Another issue I took with the Shepherd’s Pie is that the ground beef is too fine. While I realize that’s a personal preference, it made it hard to keep the beef on the fork because it was so fine.

I really did enjoy the addition of pearl onions into the Shepherd’s Pie. It gave the dish a nice sweet element to counterbalance the saltiness from the beef, mashed potatoes and cheese.

As a general rule, it’s a safe bet to order anything involving potatoes. The Irish House has potatoes perfected.

The Irish House has an awesome beer selection including, you guessed it, Guinness. So it’s 100% a stop in if you’re looking for a pint. I haven’t had a chance to sample the bar menu, but I’m hoping it’s nitty gritty bar food versus the refined dishes I’ve had at lunch.

Overall, I can’t complain about the food at The Irish House other than it being overrefined. Chef Murphy came over after a stint at the Ritz-Carlton so I imagine he brought techniques and processes with him typical to the audience the Ritz attracts — I just don’t know if I see The Irish House attracting the same crowd.

So the moral of the review is to drop in for a pint, watch a game, have some food, but just be ready for refined Irish food that may not be similar to what you’ve had in a more traditional Irish pub.

The Irish House is located at 1432 St. Charles Avenue. Dining room hours are 7 a.m. to 10 p.m. daily.

 
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Posted by on December 7, 2011 in Eatin'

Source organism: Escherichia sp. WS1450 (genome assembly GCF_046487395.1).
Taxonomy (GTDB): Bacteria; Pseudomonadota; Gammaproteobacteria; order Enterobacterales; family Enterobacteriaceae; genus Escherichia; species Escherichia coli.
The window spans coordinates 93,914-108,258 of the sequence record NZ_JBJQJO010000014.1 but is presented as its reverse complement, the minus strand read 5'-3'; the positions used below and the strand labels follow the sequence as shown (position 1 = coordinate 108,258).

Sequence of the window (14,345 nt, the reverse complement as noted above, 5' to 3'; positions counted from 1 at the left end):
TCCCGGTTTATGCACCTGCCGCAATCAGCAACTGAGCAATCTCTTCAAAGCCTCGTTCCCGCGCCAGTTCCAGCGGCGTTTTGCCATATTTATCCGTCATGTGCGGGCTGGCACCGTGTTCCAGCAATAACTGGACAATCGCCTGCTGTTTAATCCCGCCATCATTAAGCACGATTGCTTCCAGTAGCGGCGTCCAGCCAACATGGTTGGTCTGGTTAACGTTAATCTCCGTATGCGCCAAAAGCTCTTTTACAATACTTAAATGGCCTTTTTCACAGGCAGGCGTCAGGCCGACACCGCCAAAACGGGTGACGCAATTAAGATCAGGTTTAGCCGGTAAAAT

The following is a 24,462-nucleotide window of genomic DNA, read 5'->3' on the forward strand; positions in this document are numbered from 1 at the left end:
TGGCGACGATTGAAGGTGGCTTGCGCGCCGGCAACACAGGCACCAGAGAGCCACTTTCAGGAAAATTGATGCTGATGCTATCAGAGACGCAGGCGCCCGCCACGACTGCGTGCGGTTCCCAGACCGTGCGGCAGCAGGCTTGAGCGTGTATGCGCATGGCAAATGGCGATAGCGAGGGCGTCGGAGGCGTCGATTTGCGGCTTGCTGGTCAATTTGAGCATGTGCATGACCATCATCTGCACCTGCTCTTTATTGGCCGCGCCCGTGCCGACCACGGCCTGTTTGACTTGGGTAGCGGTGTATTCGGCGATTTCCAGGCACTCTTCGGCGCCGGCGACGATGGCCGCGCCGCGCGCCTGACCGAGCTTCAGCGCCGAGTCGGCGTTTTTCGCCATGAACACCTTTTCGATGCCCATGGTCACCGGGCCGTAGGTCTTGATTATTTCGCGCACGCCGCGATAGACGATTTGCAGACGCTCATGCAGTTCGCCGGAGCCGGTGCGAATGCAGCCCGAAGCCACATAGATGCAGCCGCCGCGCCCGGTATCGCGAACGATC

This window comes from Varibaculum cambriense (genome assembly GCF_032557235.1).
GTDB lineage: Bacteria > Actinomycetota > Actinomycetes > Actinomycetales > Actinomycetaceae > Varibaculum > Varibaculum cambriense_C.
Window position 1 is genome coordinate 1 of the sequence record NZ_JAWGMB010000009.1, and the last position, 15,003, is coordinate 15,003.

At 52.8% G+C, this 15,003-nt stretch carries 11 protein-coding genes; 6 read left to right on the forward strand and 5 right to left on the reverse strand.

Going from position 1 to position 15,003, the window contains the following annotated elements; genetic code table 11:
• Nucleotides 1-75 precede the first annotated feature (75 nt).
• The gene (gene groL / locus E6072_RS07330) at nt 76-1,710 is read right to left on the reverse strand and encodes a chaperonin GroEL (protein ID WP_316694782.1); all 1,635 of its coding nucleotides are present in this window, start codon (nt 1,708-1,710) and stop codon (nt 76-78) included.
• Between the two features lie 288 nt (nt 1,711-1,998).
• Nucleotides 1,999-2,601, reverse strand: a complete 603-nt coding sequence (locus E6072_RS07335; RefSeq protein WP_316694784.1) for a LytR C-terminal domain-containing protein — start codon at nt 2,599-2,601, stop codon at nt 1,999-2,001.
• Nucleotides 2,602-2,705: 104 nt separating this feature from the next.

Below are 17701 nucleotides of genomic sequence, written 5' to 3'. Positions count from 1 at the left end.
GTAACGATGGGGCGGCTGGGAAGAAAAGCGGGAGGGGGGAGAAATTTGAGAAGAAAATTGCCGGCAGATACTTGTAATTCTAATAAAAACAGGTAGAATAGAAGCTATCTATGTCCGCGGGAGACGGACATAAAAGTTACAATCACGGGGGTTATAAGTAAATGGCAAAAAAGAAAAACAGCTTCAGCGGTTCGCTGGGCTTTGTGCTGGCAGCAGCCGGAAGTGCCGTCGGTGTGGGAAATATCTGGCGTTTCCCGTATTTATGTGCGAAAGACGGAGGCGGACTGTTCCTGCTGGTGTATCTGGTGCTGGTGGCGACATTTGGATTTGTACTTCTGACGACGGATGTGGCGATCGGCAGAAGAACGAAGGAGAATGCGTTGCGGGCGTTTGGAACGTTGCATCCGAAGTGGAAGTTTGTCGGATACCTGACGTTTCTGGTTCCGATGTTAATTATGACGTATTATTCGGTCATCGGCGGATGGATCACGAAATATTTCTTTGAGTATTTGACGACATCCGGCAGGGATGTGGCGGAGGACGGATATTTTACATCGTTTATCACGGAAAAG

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Review: St. James Cheese Company

Beecher's Cheddar

Beecher's Cheddar

I’m spoiled when it comes to good cheese thanks to St. James Cheese Company being located only two blocks from my house. It’s always a treat to stop in whether it’s for lunch or to pick up some cheese.

Another big reason for a visit is the weekly cheese classes. For $20, you get six samples of cheese and six sample glasses of wine (or beer). It’s a great deal, plus, it’s educational.

Aside from the great weekly classes, the prepared food is another highlight for St. James Cheese Company. On my last visit, I had the Beecher’s Cheddar, a smoked turkey sandwich on ciabatta with fresh basil, tomato and avocado. I got mine with no tomato, but it’s a a great sandwich with come complex flavors that come from simple ingredients.

One of the best salads is the Manchego. It’s a bed of arugula with almonds and pear with a quince vinaigrette. It’s probably my second favorite salad to the summer salad that comes with prosciutto and peaches.

Manchego Salad

Manchego Salad

The Ploughman’s Lunch is another great option that gets you a little bit of everything: three cheeses, pork pie, salad, bread and chutney. It’s one of the best things on the menu.

If you only stop in to grab and go, this is your place for cheese. In fact, the best cheese I’ve ever had came from St. James Cheese Company. Called Humboldt Fog, a goat’s milk cheese that described as “creamy and luscious with a subtle tangy flavor.” If you can’t decide on a cheese, just ask one of the cheesemongers for advice and they’ll hook you up with one appropriate for you event or wine pairing.

St. James Cheese Company really has it all when it comes to cheese. Whether you stop in for lunch, to grab and go, or for a cheese class, you’ll leave satisfied and with a full belly.

St. James Cheese Company is located at 5044 Prytania St. in Uptown New Orleans. Their hours are 11 a.m.-6 p.m. Mon.-Thurs., 11 a.m.-8 p.m. Fri. and 11 a.m.-4 p.m. Sun.

 
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Posted by on December 5, 2011 in Eatin'